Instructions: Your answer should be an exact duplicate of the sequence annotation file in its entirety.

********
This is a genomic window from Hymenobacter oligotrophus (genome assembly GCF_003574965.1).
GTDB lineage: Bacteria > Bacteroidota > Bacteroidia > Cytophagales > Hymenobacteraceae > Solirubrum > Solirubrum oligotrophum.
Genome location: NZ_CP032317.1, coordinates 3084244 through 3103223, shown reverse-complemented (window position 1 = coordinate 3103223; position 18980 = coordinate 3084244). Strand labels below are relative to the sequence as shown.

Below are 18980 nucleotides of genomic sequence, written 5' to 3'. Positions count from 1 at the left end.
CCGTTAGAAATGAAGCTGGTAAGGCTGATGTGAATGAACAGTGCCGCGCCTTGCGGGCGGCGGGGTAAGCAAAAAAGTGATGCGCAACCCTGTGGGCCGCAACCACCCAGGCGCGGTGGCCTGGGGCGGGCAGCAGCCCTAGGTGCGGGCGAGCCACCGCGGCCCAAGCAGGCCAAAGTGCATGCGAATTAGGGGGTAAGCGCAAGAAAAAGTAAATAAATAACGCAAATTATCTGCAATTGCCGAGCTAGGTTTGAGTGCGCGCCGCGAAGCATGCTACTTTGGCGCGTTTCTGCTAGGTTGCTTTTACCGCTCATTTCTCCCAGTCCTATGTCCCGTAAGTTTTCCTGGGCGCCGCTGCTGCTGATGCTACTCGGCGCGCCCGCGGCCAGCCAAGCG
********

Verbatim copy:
This is a genomic window from Hymenobacter oligotrophus (genome assembly GCF_003574965.1).
GTDB lineage: Bacteria > Bacteroidota > Bacteroidia > Cytophagales > Hymenobacteraceae > Solirubrum > Solirubrum oligotrophum.
Genome location: NZ_CP032317.1, coordinates 3084244 through 3103223, shown reverse-complemented (window position 1 = coordinate 3103223; position 18980 = coordinate 3084244). Strand labels below are relative to the sequence as shown.

Below are 18980 nucleotides of genomic sequence, written 5' to 3'. Positions count from 1 at the left end.
CCGTTAGAAATGAAGCTGGTAAGGCTGATGTGAATGAACAGTGCCGCGCCTTGCGGGCGGCGGGGTAAGCAAAAAAGTGATGCGCAACCCTGTGGGCCGCAACCACCCAGGCGCGGTGGCCTGGGGCGGGCAGCAGCCCTAGGTGCGGGCGAGCCACCGCGGCCCAAGCAGGCCAAAGTGCATGCGAATTAGGGGGTAAGCGCAAGAAAAAGTAAATAAATAACGCAAATTATCTGCAATTGCCGAGCTAGGTTTGAGTGCGCGCCGCGAAGCATGCTACTTTGGCGCGTTTCTGCTAGGTTGCTTTTACCGCTCATTTCTCCCAGTCCTATGTCCCGTAAGTTTTCCTGGGCGCCGCTGCTGCTGATGCTACTCGGCGCGCCCGCGGCCAGCCAAGCG